Childersburg Principal Busts A Move In Back-To-School Parody


Quentin Lee, principal of Childersburg High School, encourages students and staff to stop and sanitize.


An Alabama principal’s parody of MC Hammer’s “U Can’t Touch This” now has more than five million views on YouTube. Quentin Lee, principal of Childersburg High School, posted the video last week, putting a spin on the serious precautions students and staff have to take as COVID-19 threatens the start of the school year. Lee said his goal wasn’t to go viral; it was simply a way to welcome students back.

How did this parody come about?

I wanted to do something fun and engaging, not to make light of the situation that’s going on because we definitely know it’s extremely serious. But to just try to help spread some joy and cheer. As you know, with everything that’s going on with the pandemic and then all the social injustices that are happening in the world, I just wanted to try to see if we can do something that would allow people to come together and smile in unity just to experience joy together. And thankfully, this video was able to do just that.

What’s the reopening plan for Childersburg High School?

We are a part of Talladega County Schools and we have two options where the students can either pick to be all virtual or they can come to school with face-to-face instruction. Under the current model, we’ll be returning to a blended model, which means that 50 percent capacity will be used at all times with students on campus. So students will come either two to three days per week based upon the group they’re in and that’s going to give us an opportunity to help ensure their safety with the physical distancing and provide small group instruction to really try to close many of the gaps that may have been formed.

Did you have a “ghost writer” for this parody?

I came up with the lyrics myself. I can remember having a student that was rapping one time on his computer and it sent up an alert. And so I sent him a rap back and he started laughing. But yeah, I’m just being creative and just really the opportunity to share with kids. And I have several students that have made rap videos and rap and I talk to them all the time. I’m not a “rapper” but I do like to write music. I do like to write and just help inspire others.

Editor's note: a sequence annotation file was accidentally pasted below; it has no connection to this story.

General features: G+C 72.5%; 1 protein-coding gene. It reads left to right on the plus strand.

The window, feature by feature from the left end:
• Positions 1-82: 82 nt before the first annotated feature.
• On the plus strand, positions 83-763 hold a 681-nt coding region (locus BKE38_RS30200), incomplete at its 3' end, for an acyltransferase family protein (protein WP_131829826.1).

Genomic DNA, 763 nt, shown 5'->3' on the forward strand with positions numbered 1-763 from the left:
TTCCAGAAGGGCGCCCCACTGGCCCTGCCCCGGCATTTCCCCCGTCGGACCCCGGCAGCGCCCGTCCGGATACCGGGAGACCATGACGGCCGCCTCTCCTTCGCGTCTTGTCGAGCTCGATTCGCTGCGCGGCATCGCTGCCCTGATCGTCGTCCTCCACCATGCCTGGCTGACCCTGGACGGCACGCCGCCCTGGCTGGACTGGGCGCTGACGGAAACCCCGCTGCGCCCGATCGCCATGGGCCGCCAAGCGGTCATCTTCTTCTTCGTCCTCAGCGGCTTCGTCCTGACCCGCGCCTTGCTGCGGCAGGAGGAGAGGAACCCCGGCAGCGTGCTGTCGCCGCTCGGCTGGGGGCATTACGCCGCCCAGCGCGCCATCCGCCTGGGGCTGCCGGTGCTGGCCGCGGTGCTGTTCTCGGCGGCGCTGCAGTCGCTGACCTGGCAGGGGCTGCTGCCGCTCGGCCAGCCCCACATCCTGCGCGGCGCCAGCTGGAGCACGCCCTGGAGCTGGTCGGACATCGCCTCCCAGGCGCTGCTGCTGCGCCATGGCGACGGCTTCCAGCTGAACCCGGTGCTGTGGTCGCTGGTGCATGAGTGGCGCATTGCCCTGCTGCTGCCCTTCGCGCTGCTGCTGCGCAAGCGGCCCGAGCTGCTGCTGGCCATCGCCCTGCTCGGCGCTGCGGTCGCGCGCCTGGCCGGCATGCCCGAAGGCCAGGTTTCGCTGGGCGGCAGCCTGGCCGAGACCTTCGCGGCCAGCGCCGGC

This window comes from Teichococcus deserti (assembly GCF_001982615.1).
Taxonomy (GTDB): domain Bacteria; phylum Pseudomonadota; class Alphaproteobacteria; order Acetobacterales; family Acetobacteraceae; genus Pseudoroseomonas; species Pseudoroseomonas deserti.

What was your intent with this video?

It was to show parents that, hey, school is definitely still a safe place for your child. We’re doing everything that we can. There’s no way to be 100% sure on anything, especially with this pandemic and how things are changing so rapidly. However, we are putting those parameters in place to try to help ensure their safety the best way that we possibly can. But we can’t forget about the social emotional side of this piece for the students that are in these schools.

How long have you mimicked MC Hammer’s dance moves?

I’ve been doing the running man since the 90s. That is my go to dance! But watching the video, of course, they dance completely different these days. And with my students, I wanted to do some of the choreography. There’s three students in the video. And I told the young guy, I said, ‘hey, I need you to dance.’ And he told me there was zero percent chance of him dancing. So he did not dance. But then two young ladies, Aniah and Jaden, were all in 100%. I taught them the routine. They weren’t going to do the entire routine but just enough to make it look like we’re doing a routine. But it was fun. Dancing is just a part of life. I think that it makes everyone feel better. Even if you can’t dance, at least get out there and move something. It’s just another way to express ourselves and to help bring joy to others.

This interview has been condensed and edited for clarity. 


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